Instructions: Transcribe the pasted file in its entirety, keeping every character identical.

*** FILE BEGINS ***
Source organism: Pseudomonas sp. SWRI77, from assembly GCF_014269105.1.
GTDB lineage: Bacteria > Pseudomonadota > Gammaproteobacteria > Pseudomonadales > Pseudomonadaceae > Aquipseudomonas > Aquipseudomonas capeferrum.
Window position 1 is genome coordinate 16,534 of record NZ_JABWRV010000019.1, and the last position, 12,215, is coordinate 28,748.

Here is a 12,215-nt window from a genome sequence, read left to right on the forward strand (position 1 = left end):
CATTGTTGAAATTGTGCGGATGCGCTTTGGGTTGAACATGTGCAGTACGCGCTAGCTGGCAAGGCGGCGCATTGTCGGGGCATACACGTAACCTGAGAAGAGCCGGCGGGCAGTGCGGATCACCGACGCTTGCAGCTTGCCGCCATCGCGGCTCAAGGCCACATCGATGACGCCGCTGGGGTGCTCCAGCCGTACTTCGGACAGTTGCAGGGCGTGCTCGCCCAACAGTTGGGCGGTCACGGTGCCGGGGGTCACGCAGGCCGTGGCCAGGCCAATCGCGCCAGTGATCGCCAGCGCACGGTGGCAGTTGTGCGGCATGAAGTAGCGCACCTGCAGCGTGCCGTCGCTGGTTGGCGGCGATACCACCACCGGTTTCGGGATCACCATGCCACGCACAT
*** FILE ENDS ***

Source organism: Pseudomonas sp. SWRI77, from assembly GCF_014269105.1.
GTDB lineage: Bacteria > Pseudomonadota > Gammaproteobacteria > Pseudomonadales > Pseudomonadaceae > Aquipseudomonas > Aquipseudomonas capeferrum.
Window position 1 is genome coordinate 16,534 of record NZ_JABWRV010000019.1, and the last position, 12,215, is coordinate 28,748.

Here is a 12,215-nt window from a genome sequence, read left to right on the forward strand (position 1 = left end):
CATTGTTGAAATTGTGCGGATGCGCTTTGGGTTGAACATGTGCAGTACGCGCTAGCTGGCAAGGCGGCGCATTGTCGGGGCATACACGTAACCTGAGAAGAGCCGGCGGGCAGTGCGGATCACCGACGCTTGCAGCTTGCCGCCATCGCGGCTCAAGGCCACATCGATGACGCCGCTGGGGTGCTCCAGCCGTACTTCGGACAGTTGCAGGGCGTGCTCGCCCAACAGTTGGGCGGTCACGGTGCCGGGGGTCACGCAGGCCGTGGCCAGGCCAATCGCGCCAGTGATCGCCAGCGCACGGTGGCAGTTGTGCGGCATGAAGTAGCGCACCTGCAGCGTGCCGTCGCTGGTTGGCGGCGATACCACCACCGGTTTCGGGATCACCATGCCACGCACAT